On Nov. 18, in Kiev, philanthropist Victor Pinchuk was awarded the Metropolitan Andrey Sheptytsky Medal of Honor by the Jewish Confederation of Ukraine for his contributions to Ukrainian-Jewish understanding and cooperation. What follows is a version of my remarks at the ceremony.
John McCain would much rather have been elected president back in 2008, but for a man who was soundly defeated by Obama, being a Shadow President against that very same man is the perhaps the second-best thing that he could have hoped for.
We are living in The Neocon Moment, a testament to the foolishness and arrogance of those who believe themselves to be engineers of peoples, societies, and nations. Yet Washington officials have yet to tire of America's permanent state of war.
The impetus for NATO enlargement did not come from a triumphalist Washington. On the contrary, the U.S. initially resisted even the breakup of the Soviet Union. Since 1990, 12 European states have asked to join NATO. They all chose for themselves to belong to this cooperative military alliance. NATO membership was a key part of "locking in" their turbulent democratic reforms.
"A minor miracle occurred yesterday," wrote Frank Fischer in an email on November 17th, "(it) marked a significant victory for democracy and justice in Romania's long march from the end of the Communist regime."
As it happened, Ali Khamenei, Benjamin Netanyahu, Vladimir Putin, and Recep Tayyip Erdogan were all walking in one of the UN's corridors.
Much of American public diplomacy, like much of the rest of U.S. foreign policy, is reactive. When a crisis erupts, policymakers respond as best they can to limit the damage. In this social media era, they are often outpaced by those who are better prepared.
The problem with history is twofold: it tends to repeat itself, yet we never learn from it. On Sunday, we commemorated the greatest tragedy suffered by the Ukrainian people -- Holodomor of 1932-1933, a term that can be translated as "extermination by hunger."
The scent of nationalism was present in the former-Yugoslavia before Vladimir Putin effectively assumed power in Moscow. Already during the early stages of the conflict in Bosnia & Herzegovina, "BiH" solutions were being fashioned in the hope of, well appeasing is perhaps an appropriate term, those leaders in the region but also Moscow who saw feudal nationalism as the vehicle to replace authoritarian communism.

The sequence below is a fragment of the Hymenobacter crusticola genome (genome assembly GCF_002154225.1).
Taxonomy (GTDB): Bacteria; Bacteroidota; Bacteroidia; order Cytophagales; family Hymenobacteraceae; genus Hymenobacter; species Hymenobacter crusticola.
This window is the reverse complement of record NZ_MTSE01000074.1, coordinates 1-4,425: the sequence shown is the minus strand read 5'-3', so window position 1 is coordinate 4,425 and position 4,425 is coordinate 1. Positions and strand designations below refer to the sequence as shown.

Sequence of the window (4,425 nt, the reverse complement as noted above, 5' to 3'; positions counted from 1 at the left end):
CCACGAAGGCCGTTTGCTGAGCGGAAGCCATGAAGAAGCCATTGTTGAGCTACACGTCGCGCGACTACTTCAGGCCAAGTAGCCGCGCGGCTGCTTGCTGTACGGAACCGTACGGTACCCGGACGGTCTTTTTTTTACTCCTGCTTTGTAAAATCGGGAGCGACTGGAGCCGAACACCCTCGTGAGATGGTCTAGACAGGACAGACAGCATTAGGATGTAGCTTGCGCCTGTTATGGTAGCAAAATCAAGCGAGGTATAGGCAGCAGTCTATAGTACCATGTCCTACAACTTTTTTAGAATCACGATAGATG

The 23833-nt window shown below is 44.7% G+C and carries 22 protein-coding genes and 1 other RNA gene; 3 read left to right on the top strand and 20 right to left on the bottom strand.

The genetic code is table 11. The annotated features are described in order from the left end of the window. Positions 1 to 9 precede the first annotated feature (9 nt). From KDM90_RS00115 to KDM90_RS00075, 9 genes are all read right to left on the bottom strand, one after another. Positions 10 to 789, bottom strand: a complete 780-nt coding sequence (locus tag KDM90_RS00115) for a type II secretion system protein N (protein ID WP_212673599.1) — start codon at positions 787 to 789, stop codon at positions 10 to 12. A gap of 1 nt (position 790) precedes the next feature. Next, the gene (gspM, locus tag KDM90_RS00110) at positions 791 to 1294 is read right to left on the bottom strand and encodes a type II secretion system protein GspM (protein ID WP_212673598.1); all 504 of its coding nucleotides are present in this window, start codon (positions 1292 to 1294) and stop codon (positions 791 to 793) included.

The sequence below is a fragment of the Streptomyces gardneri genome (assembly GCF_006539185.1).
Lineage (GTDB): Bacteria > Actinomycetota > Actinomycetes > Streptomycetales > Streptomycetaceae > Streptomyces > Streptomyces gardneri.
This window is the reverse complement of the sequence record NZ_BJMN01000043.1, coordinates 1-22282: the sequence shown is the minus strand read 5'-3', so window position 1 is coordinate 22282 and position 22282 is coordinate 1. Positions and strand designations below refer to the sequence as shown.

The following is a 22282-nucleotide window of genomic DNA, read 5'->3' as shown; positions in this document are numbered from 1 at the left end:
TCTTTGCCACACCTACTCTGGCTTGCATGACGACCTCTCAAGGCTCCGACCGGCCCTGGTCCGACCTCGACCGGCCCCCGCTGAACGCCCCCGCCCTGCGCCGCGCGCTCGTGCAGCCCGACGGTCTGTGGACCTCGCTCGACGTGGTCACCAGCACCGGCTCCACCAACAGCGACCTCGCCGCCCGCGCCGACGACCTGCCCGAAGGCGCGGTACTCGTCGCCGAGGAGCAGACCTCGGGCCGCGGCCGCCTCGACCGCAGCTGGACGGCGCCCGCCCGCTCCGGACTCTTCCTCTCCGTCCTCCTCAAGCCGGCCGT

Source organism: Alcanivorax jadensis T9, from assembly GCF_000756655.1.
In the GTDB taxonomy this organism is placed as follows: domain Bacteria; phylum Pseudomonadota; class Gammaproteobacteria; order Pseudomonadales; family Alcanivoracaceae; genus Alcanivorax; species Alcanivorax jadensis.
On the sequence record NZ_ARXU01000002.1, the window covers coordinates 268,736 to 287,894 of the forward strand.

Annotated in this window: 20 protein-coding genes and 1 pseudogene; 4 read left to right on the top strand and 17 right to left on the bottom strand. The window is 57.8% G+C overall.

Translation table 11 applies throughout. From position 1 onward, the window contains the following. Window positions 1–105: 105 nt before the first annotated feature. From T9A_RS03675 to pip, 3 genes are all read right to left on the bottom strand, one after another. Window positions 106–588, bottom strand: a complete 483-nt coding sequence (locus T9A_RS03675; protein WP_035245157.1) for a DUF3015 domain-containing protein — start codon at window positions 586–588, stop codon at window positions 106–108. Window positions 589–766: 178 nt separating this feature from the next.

On a recent visit to Europe I was most struck by the latent and open anti-American sentiments that are contaminating the political elites across the continent. This is especially strange in a year when we commemorate the end of the Cold War.
Paris Photo takes over the Grand Palais through Nov. 16 with over 169 galleries and 1200 artists featured. Poring over the artist list with a discerning, fine-toothed comb, we've selected the Top Five Artists to Watch.
There is another world crisis brewing -- and one for which President Obama cannot be blamed. The Europeans have made a mess of things, and now the wolves are at the door. The first snarling wolf is deflation.
Bloodshed in Europe and the Middle East against the backdrop of a breakdown in the dialogue between major powers is of enormous concern. The world is on the brink of a new Cold War. Some are even saying that it's already begun.
Putin wants to regain that same "respect" that the West held for Khrushchev, and he sees no other way but to underscore his own unpredictability. I suspect that the recent sorties by Russian strategic bombers over the Atlantic Ocean and the Baltic, North and Black seas are a manifestation of this new unpredictability.
Looking at the political shards left over from Tuesday's election, shadowed so heavily by President Barack Obama's sharp decline from his strong re-election just two years ago, we see two starkly different realities for Democrats in the nation's largest state and the nation as a whole.
Whether you were deflated or elated by Tuesday's election results, the news goes on. So see what's happening with our latest Week to Week news quiz. ...